Blog
About

8
views
0
recommends
+1 Recommend
0 collections
    0
    shares
      • Record: found
      • Abstract: found
      • Article: not found

      unc-33/CRMP and ankyrin organize microtubules and localize kinesin to polarize axon-dendrite sorting

      Read this article at

      ScienceOpenPublisherPMC
      Bookmark
          There is no author summary for this article yet. Authors can add summaries to their articles on ScienceOpen to make them more accessible to a non-specialist audience.

          Abstract

          The polarized distribution of neuronal proteins to axons and dendrites relies upon microtubule-binding proteins such as CRMP, directed motors such as kinesin UNC-104/Kif1A, and diffusion barriers such as ankyrin. The causative relationships between these molecules are unknown. We show here that Caenorhabditis elegans CRMP (UNC-33) acts early in neuronal development, together with ankyrin (UNC-44), to organize microtubule asymmetry and axon-dendrite sorting. In unc-33 and unc-44 mutants, axonal proteins are present in dendrites and vice versa, suggesting bidirectional failures of axon-dendrite identity. UNC-33 protein is localized to axons by unc-44, and enriched in a region that resembles the axon initial segment. unc-33 and unc-44 establish the asymmetric dynamics of axonal and dendritic microtubules; in their absence, microtubules are disorganized, the axonal kinesin UNC-104 invades dendrites, and inappropriate UNC-104 activity randomizes axonal protein sorting. We suggest that UNC-44 and UNC-33 direct polarized sorting through their global effects on neuronal microtubule organization.

          Related collections

          Most cited references 40

          • Record: found
          • Abstract: not found
          • Article: not found

          DNA transformation.

           A Fire,  Craig Mello (1994)
            Bookmark
            • Record: found
            • Abstract: found
            • Article: not found

            Rapid gene mapping in Caenorhabditis elegans using a high density polymorphism map.

            Single nucleotide polymorphisms (SNPs) are valuable genetic markers of human disease. They also comprise the highest potential density marker set available for mapping experimentally derived mutations in model organisms such as Caenorhabditis elegans. To facilitate the positional cloning of mutations we have identified polymorphisms in CB4856, an isolate from a Hawaiian island that shows a uniformly high density of polymorphisms compared with the reference Bristol N2 strain. Based on 5.4 Mbp of aligned sequences, we predicted 6,222 polymorphisms. Furthermore, 3,457 of these markers modify restriction enzyme recognition sites ('snip-SNPs') and are therefore easily detected as RFLPs. Of these, 493 were experimentally confirmed by restriction digest to produce a snip-SNP map of the worm genome. A mapping strategy using snip-SNPs and bulked segregant analysis (BSA) is outlined. CB4856 is crossed into a mutant strain, and exclusion of CB4856 alleles of a subset of snip-SNPs in mutant progeny is assessed with BSA. The proximity of a linked marker to the mutation is estimated by the relative proportion of each form of the biallelic marker in populations of wildtype and mutant genomes. The usefulness of this approach is illustrated by the rapid mapping of the dyf-5 gene.
              Bookmark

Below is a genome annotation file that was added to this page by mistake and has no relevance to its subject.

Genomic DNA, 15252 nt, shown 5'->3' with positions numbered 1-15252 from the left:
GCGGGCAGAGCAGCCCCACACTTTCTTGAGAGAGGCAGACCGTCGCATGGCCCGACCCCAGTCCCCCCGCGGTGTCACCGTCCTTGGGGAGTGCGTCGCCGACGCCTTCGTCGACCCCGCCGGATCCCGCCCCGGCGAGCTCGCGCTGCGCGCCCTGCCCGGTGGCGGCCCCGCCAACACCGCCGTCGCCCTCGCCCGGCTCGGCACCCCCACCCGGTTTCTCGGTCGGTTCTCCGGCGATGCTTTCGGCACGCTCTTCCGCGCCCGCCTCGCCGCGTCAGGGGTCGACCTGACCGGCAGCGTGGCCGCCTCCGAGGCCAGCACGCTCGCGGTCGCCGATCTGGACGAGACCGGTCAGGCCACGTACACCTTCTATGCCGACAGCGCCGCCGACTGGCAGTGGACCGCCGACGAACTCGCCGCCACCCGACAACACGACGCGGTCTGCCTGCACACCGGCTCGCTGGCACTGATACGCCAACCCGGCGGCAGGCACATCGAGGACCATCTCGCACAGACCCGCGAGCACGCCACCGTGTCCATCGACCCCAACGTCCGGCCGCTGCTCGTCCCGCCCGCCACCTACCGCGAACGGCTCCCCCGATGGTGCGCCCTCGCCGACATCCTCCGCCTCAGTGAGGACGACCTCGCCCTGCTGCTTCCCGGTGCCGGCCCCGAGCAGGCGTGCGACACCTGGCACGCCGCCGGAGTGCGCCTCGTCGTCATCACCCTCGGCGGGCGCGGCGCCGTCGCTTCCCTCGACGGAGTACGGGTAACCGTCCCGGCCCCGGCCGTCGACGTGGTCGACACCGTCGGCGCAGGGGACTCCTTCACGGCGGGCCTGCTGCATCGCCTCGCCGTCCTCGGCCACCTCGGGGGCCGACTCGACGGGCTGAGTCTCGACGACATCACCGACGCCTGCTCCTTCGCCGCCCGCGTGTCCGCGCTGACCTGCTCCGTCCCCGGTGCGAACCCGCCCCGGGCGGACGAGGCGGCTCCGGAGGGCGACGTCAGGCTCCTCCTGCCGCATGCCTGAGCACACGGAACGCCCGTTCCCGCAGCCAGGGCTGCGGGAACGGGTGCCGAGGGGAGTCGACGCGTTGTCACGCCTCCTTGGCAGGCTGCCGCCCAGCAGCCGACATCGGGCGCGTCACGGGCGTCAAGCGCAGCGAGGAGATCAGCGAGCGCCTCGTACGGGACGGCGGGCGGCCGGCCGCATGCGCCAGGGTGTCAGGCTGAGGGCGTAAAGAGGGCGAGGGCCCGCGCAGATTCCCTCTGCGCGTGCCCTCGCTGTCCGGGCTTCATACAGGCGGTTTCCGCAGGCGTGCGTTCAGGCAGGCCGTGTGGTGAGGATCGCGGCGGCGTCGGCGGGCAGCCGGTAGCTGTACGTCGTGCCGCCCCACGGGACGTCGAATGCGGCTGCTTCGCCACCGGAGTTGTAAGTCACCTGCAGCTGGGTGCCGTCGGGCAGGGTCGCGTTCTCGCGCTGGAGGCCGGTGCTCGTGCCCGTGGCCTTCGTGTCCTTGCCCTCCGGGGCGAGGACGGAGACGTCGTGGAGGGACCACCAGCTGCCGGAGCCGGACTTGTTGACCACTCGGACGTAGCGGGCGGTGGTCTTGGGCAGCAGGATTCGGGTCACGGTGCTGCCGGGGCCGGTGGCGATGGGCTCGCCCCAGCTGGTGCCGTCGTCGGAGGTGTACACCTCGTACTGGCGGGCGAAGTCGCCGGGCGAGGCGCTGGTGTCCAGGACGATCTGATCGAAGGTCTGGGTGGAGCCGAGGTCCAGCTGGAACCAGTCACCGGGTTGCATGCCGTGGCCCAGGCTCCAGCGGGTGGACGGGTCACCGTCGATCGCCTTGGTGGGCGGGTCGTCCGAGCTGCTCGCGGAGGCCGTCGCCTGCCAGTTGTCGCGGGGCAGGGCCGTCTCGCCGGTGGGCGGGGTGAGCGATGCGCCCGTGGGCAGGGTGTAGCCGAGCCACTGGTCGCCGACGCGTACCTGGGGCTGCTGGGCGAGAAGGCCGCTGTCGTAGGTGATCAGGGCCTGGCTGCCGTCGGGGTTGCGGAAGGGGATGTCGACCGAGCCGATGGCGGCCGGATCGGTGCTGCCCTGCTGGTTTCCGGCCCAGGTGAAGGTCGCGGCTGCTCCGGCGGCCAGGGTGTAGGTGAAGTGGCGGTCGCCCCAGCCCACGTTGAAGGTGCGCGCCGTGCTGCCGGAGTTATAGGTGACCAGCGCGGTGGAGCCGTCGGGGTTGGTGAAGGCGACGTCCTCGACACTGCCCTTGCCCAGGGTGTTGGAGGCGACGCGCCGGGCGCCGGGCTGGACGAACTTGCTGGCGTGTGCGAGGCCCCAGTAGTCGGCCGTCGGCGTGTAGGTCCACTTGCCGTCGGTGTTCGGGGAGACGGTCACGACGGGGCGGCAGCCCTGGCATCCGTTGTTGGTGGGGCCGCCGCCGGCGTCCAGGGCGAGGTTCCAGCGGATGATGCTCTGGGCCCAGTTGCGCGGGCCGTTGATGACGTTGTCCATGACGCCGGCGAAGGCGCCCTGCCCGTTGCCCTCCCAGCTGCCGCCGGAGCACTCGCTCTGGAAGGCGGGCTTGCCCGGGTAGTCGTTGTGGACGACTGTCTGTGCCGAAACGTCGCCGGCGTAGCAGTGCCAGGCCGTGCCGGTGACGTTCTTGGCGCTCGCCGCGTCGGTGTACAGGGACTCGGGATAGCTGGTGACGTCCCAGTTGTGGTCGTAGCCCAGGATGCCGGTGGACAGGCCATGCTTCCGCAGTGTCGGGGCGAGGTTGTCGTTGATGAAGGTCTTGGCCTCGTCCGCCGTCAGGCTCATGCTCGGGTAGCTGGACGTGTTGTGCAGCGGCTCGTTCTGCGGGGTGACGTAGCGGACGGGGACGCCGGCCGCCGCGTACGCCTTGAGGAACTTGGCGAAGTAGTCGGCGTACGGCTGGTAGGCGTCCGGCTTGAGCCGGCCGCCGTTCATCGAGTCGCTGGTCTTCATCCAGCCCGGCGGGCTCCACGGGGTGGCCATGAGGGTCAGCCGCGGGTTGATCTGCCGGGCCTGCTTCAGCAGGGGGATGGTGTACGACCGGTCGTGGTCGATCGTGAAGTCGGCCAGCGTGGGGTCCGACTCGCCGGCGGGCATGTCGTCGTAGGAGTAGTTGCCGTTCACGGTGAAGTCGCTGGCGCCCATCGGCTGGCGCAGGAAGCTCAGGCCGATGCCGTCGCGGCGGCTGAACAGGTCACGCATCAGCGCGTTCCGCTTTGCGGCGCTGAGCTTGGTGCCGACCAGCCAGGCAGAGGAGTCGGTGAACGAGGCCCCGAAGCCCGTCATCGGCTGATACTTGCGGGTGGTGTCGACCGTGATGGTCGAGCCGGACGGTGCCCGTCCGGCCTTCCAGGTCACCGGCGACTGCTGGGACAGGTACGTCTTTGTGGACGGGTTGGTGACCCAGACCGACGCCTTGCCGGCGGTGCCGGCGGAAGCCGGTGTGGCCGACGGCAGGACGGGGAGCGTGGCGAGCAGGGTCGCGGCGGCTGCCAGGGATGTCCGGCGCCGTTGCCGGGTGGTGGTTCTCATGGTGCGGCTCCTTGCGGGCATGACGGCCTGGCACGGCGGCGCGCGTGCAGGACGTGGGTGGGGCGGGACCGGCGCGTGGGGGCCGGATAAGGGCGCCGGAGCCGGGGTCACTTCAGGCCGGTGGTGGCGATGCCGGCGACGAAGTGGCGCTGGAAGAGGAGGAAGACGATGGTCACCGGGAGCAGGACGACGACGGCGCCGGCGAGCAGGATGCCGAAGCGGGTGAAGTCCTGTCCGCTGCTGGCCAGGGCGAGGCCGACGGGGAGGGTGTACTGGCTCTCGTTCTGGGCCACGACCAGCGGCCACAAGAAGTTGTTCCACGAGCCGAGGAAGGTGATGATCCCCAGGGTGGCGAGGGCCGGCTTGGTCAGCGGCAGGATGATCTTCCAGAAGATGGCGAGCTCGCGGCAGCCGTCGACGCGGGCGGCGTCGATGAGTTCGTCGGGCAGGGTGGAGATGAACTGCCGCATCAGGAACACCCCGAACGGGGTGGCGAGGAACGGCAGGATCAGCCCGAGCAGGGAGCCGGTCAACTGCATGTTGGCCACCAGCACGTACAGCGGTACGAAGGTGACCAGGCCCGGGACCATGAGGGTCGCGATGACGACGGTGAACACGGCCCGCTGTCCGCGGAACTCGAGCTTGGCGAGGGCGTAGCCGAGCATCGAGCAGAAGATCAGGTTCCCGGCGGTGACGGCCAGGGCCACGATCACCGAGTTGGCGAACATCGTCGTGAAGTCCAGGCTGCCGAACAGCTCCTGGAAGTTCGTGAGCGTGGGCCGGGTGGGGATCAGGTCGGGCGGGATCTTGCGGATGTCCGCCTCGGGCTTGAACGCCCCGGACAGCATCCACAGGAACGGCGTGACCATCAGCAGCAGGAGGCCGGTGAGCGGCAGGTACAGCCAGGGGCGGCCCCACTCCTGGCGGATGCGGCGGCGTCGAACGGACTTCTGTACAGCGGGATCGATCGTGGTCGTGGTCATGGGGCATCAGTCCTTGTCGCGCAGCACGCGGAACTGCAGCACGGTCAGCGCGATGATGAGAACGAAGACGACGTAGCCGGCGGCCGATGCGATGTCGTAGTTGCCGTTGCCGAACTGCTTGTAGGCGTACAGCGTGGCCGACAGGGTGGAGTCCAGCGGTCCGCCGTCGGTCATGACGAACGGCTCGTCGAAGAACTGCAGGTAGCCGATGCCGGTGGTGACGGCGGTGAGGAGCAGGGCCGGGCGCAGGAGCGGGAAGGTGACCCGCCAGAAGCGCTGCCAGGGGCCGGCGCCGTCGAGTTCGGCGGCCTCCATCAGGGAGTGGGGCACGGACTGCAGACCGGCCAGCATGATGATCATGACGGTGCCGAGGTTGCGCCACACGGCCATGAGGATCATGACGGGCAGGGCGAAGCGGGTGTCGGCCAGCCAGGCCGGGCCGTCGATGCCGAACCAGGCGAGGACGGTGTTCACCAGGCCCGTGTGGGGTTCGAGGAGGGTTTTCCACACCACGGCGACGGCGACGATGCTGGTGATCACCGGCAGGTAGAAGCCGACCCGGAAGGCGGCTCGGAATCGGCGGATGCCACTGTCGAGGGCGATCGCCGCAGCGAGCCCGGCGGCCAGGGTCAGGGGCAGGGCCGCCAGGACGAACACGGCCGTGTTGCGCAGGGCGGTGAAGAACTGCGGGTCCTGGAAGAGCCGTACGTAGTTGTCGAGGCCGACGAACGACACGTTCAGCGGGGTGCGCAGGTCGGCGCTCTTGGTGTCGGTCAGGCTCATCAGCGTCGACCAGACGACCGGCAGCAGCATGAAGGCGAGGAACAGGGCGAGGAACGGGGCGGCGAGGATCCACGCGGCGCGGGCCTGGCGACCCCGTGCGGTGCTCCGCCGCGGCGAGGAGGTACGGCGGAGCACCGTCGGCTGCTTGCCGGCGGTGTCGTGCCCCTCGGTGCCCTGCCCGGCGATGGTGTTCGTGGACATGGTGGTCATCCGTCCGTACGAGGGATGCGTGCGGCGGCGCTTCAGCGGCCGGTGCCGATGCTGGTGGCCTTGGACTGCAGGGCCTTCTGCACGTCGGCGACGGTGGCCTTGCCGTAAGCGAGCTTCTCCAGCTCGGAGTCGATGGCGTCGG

• Record: found
              • Abstract: found
              • Article: not found

              Neuronal polarity: from extracellular signals to intracellular mechanisms.

              After they are born and differentiate, neurons break their previous symmetry, dramatically change their shape, and establish two structurally and functionally distinct compartments - axons and dendrites - within one cell. How do neurons develop their morphologically and molecularly distinct compartments? Recent studies have implicated several signalling pathways evoked by extracellular signals as having essential roles in a number of aspects of neuronal polarization.
                Bookmark

                Author and article information

                Journal
                9809671
                21092
                Nat Neurosci
                Nat. Neurosci.
                Nature neuroscience
                1097-6256
                1546-1726
                14 June 2014
                20 November 2011
                January 2012
                14 February 2015
                : 15
                : 1
                : 48-56
                Affiliations
                [1 ] Laboratory of Neural Circuits and Behavior, Howard Hughes Medical Institute, The Rockefeller University, 1230 York Avenue, New York, NY 10065
                [2 ] Department of Biology, Howard Hughes Medical Institute, Stanford University, 385 Serra Mall, California 94305, USA
                [3 ] Department of Genetics, Cell Biology and Development, University of Minnesota, Minneapolis, MN 55406, USA
                [4 ] NCBS-TIFR, Bellary Road, Bangalore-560065, India
                Author notes
                [* ]Author for correspondence: cori@ 123456rockefeller.edu
                Article
                HHMIMS329510
                10.1038/nn.2970
                4328884
                22101643

                Users may view, print, copy, download and text and data- mine the content in such documents, for the purposes of academic research, subject always to the full Conditions of use: http://www.nature.com/authors/editorial_policies/license.html#terms

                Categories
                Article

                Neurosciences

                Comments

                Comment on this article